Robin Laub, a Life Stylist

Women To Watch 2020 Artist Series — Part 4 

The San Francisco Advocacy for the National Museum of Women in the Arts in conjunction with the NMWA 2020 Women To Watch exhibition series inspired me to feature five amazing female artists. This is part four of five Q&A sessions. I hope you check out their work and enjoy the creativity. 


Q&A with Sofía Córdova


1. Robin: What is the goal of your work? 

Sofia: To mirror the peoples and cultures the museum/art institution doesn’t mirror. Black-diasporic life, queer life, feminist life, indigenous life, weird life, all in wild combination, all in relative context, not always legibly. 


2. R: Do you remember your first piece of work? 

S: I learned photography really early on and started printing in the darkroom at 16, so it would have some very badly printed/photographed landscapes or portraits of my friends. 


3. R: Do you have a method for creating titles for your work? 

S: I’ve become a fan of a certain kind of poetry and literature — experimental, speculative, funny, strange. I often title things based on internal conversations I have with a line of text in someone else’s writing. This sometimes happens with songs too. 


4. R: What are your favorite art museums and galleries to visit? 

S: Honestly, I adore a small community museum. Small town museums telling of their history in dioramas made by the people who live there, community science museums explaining phenomena present in their town, museums or installations made by people who feel called to make and do so without the support or approval of major institutions. 


5. R: During this Shelter-in-Place, can you please describe a piece that you are currently working on.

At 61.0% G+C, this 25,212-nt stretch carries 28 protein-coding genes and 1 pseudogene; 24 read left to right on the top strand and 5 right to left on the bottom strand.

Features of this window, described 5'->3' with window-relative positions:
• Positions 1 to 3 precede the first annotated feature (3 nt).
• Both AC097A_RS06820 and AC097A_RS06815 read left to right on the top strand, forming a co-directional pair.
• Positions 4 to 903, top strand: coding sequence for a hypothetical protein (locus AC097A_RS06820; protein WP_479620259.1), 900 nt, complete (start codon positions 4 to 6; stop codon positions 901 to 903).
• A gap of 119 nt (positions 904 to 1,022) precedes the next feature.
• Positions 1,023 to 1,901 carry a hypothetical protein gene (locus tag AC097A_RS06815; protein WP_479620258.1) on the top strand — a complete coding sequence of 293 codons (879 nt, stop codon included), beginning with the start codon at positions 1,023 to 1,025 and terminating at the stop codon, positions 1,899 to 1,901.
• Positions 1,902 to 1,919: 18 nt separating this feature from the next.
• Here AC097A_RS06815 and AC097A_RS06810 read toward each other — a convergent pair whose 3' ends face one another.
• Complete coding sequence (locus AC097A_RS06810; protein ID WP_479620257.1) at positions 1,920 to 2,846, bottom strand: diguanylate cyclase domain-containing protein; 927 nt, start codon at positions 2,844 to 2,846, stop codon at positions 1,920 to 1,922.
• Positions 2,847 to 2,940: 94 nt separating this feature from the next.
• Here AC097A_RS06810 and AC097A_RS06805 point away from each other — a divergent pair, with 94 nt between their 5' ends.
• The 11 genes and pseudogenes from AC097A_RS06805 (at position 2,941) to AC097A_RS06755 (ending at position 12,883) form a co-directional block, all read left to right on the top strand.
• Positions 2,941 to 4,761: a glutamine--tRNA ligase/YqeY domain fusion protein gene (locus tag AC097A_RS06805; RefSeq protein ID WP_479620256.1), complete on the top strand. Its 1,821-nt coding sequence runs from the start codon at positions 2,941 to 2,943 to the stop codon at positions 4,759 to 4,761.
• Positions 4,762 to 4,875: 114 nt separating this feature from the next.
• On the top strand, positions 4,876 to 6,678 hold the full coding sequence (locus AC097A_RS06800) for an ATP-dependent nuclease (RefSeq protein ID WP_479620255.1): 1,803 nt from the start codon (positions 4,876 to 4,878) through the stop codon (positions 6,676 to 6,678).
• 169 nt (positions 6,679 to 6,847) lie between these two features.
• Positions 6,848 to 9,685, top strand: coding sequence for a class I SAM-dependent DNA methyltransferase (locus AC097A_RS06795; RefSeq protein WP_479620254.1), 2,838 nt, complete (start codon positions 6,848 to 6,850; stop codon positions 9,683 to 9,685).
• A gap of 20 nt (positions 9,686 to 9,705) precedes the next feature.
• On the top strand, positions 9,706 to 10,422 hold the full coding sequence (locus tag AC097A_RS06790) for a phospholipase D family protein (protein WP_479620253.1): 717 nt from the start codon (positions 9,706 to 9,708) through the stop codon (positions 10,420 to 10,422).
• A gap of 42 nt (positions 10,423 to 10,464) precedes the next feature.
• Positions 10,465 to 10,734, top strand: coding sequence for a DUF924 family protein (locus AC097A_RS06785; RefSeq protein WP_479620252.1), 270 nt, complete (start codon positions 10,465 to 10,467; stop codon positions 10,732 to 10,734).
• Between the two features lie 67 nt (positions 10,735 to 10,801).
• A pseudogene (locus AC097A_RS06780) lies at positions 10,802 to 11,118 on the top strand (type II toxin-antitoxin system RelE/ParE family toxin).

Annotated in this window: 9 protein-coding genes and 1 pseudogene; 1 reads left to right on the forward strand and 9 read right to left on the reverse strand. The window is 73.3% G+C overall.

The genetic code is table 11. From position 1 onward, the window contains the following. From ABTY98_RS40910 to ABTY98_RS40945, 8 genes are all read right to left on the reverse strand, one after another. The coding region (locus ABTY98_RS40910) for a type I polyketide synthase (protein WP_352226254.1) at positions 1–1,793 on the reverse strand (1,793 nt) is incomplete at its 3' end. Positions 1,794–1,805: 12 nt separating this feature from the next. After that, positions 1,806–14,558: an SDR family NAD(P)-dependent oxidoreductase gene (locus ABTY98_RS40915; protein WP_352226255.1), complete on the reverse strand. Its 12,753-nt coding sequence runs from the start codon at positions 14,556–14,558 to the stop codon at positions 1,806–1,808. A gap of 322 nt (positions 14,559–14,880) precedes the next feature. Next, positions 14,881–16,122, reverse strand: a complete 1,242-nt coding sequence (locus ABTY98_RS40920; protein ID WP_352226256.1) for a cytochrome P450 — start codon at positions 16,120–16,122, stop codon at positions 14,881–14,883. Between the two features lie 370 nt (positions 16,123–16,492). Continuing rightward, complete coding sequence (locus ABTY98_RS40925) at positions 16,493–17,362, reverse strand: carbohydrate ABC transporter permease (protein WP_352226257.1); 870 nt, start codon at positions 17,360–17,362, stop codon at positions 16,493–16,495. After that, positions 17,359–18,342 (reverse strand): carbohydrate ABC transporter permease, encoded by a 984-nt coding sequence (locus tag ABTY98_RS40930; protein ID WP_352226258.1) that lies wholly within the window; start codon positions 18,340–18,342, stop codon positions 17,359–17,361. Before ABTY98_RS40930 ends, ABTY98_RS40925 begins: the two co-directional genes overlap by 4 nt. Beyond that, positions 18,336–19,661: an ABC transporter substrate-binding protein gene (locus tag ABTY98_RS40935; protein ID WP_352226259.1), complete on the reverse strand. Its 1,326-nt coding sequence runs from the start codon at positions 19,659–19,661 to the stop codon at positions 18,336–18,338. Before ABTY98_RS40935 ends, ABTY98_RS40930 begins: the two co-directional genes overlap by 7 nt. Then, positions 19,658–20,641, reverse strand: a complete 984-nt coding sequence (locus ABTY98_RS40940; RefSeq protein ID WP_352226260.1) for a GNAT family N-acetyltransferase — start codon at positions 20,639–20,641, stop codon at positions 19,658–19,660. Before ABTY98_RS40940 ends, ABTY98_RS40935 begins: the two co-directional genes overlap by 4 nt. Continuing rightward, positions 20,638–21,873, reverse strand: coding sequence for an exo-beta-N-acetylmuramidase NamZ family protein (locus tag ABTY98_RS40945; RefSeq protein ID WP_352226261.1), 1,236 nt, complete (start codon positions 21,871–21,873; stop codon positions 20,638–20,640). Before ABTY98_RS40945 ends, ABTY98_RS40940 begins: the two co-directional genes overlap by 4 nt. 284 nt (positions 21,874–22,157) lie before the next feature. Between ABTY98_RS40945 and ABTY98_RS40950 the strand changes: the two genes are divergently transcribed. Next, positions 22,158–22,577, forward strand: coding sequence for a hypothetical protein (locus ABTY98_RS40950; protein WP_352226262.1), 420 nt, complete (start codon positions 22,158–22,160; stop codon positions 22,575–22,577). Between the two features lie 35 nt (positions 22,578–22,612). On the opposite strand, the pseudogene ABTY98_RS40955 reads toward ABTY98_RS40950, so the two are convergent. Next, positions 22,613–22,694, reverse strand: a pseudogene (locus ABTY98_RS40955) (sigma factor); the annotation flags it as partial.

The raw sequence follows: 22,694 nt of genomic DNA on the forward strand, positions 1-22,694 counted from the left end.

S: In the beginning, after I got the initial paralysis and anxiety, I was drawing a lot. Images of the items I’d find on my daily walks with my baby to keep sanity. I’d draw and paint those objects in combination with text that was calling out to me from books and poems I’ve been reading. In keeping with tenor the pandemic and the long-overdue reckoning with racial violence and injustice in the whole of American life, these texts have focused on death, spirits, ghosts, and rebirth. 


6. R: What advice do you have for other female artists? 

S: I would say that more important than any advice I can give toward individual success is the notion of collective bargaining and making demands for fair wages (even in how one handles individual situations with galleries or museums — this helps the next person along) and better visibility and representation for ALL female artists (including our trans sisters) and all other artists that aren’t among those with immediate access to the top in the way that privilege grants this to say, white men. 



Sofía Córdova (b. 1985, Carolina, Puerto Rico; based in Oakland) makes work that considers sci-fi as alternative history, dance music's liberatory potential, the internet, colonial contamination, mystical objects, and mutation as evolution within the matrix of class, gender, race, and late capitalism and its technologies. Her recent solo exhibitions include Green Grass with Dionne Lee, Lane Meyer Projects, Denver; A las mil maravillas/ In the Thousand Wonders, Kate Werble Gallery, New York; Where Thieves Go After Death, ASU Museum Project Space, Phoenix; The Gentle Voice That Talks To You Won’t Talk Forever, City Limits Gallery, Oakland. She is currently in residency at Eyebeam, New York. She has received the Creative Work Fund Grant and was an SFMOMA SECA Award Finalist. She received her MFA at California College of the Arts in San Francisco in 2010 and her BFA in Photography at St. John’s University, Queens, NY in 2006. You can see her work here.